A person appointed by the court to manage the estate of a deceased person when there is no executor.
Under English law, a person aged 18 or over.
The final clause in a will, where a testator and witnesses sign the will complying with required formalities. This in effect executes the valid will.
A person who benefits under a will.
To make a will the testator must have the mental awareness and understanding to approve the contents of the will, and be at least 18 years of age.
A chattel is any property except freehold land, immovable property such as a house, and money and securities. Chattels given in a will are normally given as specific gifts of an item such as a watch or vase (goods which can be touched) such as furniture, clothes, china and so on.
A partnership registered under the Civil Partnership Act 2004.
Persons who are registered as partners under the Civil Partnership Act 2004.
A document that modifies some provision of a Will but does not revoke it.
Usually a mortgage or charge upon property securing the payment of a debt or other liability.
All the property belonging to a person at death.
A person named in a Will to manage the deceased’s estate.
An asset which is not distinguishable from other assets of the same for example “shares in Royal Mail plc”. If the testator does not have these shares, the executor will have to purchase them for the beneficiary.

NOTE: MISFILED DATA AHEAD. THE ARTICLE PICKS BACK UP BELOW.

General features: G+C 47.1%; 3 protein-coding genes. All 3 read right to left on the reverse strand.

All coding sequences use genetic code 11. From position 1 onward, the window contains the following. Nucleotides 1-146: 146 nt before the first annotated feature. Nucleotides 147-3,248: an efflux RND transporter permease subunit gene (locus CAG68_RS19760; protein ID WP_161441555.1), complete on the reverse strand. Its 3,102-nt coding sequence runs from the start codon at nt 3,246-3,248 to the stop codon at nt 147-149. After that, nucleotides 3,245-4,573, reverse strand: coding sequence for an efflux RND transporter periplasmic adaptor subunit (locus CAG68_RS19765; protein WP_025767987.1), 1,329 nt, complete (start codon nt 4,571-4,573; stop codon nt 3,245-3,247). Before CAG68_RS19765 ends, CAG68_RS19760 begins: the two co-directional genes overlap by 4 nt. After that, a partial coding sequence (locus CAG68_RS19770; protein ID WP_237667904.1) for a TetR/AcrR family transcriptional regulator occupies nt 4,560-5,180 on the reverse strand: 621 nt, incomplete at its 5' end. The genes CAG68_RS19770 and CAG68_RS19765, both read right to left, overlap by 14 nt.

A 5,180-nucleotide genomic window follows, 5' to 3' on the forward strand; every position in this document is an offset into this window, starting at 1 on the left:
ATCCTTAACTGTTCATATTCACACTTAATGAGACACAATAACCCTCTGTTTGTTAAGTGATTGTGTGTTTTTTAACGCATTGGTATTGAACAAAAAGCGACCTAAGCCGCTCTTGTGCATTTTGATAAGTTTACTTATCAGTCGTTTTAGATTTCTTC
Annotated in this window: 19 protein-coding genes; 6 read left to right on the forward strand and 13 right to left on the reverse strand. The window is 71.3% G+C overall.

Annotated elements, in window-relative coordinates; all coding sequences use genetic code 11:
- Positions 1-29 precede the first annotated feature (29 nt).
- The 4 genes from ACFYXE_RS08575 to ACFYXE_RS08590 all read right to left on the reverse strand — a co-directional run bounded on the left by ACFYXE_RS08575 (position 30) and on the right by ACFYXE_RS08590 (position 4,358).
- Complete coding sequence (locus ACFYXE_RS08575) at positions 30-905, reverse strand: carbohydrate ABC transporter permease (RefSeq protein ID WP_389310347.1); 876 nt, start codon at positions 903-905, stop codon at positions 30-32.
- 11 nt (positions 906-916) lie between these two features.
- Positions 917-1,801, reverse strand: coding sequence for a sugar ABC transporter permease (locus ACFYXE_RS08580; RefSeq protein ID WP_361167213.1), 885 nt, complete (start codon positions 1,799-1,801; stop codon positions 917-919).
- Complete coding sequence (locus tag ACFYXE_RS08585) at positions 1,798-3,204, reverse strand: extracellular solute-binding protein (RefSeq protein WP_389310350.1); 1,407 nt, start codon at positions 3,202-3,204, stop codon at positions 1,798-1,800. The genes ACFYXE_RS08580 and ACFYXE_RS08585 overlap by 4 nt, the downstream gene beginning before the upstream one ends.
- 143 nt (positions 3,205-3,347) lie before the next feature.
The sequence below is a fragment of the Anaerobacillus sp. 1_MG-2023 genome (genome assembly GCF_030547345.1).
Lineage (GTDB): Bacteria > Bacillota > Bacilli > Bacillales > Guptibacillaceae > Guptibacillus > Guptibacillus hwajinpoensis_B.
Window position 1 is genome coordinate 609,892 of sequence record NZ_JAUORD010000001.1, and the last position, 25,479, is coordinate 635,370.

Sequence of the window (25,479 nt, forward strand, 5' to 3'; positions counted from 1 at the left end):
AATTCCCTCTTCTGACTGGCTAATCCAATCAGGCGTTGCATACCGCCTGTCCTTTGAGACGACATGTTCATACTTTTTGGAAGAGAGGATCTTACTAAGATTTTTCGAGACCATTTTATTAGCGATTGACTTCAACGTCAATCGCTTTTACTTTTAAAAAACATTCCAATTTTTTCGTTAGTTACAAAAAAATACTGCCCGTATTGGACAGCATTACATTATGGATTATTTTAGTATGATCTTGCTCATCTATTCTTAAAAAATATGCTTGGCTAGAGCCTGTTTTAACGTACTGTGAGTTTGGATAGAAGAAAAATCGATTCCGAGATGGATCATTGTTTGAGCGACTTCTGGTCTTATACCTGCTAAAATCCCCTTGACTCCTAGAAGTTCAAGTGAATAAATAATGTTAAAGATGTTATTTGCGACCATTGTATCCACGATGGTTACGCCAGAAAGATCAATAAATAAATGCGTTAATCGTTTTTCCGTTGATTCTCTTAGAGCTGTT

Grant Of Representation
This is a court issued document which proves the executor’s entitlement to deal with the deceased’s estate, normally via a Grant of Probate, or Letters Of Administration).
A guardian looks after the interests of people who cannot look after their own affairs, such as children or people with mental disabilities.
A tax imposed on a person’s estate upon death and in some cases on gifts during the person’s lifetime.
This occurs when someone dies without leaving a will; this person is thus referred to as an intestate.
All the direct descendants of a deceased: children, grandchildren, etc. including adopted and illegitimate children, but not stepchildren.
When the beneficiary of a gift from a will dies before the testator, the gift will fail.
A person under 18. A person under 18 cannot take a gift from a will. The gift must be held on trust until 18.
The deceased has left a valid will, but has not disposed of all of his property.
This is a person who has been appointed to deal with a dead person’s estate. If there is a will, the executors appointed will be the personal representatives. If there is no will, the probate office or courts will appoint someone called the administrator.
A gift of money in a will.
The gift of residue made in a Will.
The remainder of an estate after the deduction of funeral expenses, tax, debts, specific gifts, legacies and the expenses of administration.
A gift of a particular asset owned by the testator at the time of his death and distinguished from all other property of a similar type owned by the testator. If for instance the gift was “my gold watch” but the testator had sold this watch before he died, this gift would fail.
When a gift fails to be disposed of to a beneficiary another can take by substitution. This can be either from the Will or if no Will then under the rules of intestacy.
When the primary beneficiary dies within the survivorship period, then the substitutional gift takes effect; it is usual to require a period of 28 or 30 days for the spouse’s survival.
A person who makes a Will.
Wills and codicils.
A person who signs a Will to verify the testator’s signature on it.